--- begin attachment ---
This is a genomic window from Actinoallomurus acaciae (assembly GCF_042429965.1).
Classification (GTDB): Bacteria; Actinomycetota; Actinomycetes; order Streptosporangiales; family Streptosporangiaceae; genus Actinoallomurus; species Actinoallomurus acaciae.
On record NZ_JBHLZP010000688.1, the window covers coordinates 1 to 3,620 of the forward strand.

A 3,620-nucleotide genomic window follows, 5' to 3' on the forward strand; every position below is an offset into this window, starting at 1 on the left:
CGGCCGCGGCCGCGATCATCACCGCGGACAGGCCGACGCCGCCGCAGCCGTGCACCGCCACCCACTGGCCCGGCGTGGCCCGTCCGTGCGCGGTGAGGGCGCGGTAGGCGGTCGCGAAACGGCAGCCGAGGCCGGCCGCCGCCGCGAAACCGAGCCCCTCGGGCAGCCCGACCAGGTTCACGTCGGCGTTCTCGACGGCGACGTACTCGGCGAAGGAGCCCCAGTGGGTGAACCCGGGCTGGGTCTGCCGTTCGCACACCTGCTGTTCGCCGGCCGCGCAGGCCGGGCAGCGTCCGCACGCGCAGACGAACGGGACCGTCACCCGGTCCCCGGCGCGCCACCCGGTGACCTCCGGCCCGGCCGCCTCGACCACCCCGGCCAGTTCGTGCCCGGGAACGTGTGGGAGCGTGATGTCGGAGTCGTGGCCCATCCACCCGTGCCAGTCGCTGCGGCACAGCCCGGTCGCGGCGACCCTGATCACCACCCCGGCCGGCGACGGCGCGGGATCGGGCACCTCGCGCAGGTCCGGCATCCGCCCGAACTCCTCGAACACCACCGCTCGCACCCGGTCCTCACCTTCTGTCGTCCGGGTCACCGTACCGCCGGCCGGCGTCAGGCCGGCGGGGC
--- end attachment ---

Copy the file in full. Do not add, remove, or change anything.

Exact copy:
This is a genomic window from Actinoallomurus acaciae (assembly GCF_042429965.1).
Classification (GTDB): Bacteria; Actinomycetota; Actinomycetes; order Streptosporangiales; family Streptosporangiaceae; genus Actinoallomurus; species Actinoallomurus acaciae.
On record NZ_JBHLZP010000688.1, the window covers coordinates 1 to 3,620 of the forward strand.

A 3,620-nucleotide genomic window follows, 5' to 3' on the forward strand; every position below is an offset into this window, starting at 1 on the left:
CGGCCGCGGCCGCGATCATCACCGCGGACAGGCCGACGCCGCCGCAGCCGTGCACCGCCACCCACTGGCCCGGCGTGGCCCGTCCGTGCGCGGTGAGGGCGCGGTAGGCGGTCGCGAAACGGCAGCCGAGGCCGGCCGCCGCCGCGAAACCGAGCCCCTCGGGCAGCCCGACCAGGTTCACGTCGGCGTTCTCGACGGCGACGTACTCGGCGAAGGAGCCCCAGTGGGTGAACCCGGGCTGGGTCTGCCGTTCGCACACCTGCTGTTCGCCGGCCGCGCAGGCCGGGCAGCGTCCGCACGCGCAGACGAACGGGACCGTCACCCGGTCCCCGGCGCGCCACCCGGTGACCTCCGGCCCGGCCGCCTCGACCACCCCGGCCAGTTCGTGCCCGGGAACGTGTGGGAGCGTGATGTCGGAGTCGTGGCCCATCCACCCGTGCCAGTCGCTGCGGCACAGCCCGGTCGCGGCGACCCTGATCACCACCCCGGCCGGCGACGGCGCGGGATCGGGCACCTCGCGCAGGTCCGGCATCCGCCCGAACTCCTCGAACACCACCGCTCGCACCCGGTCCTCACCTTCTGTCGTCCGGGTCACCGTACCGCCGGCCGGCGTCAGGCCGGCGGGGC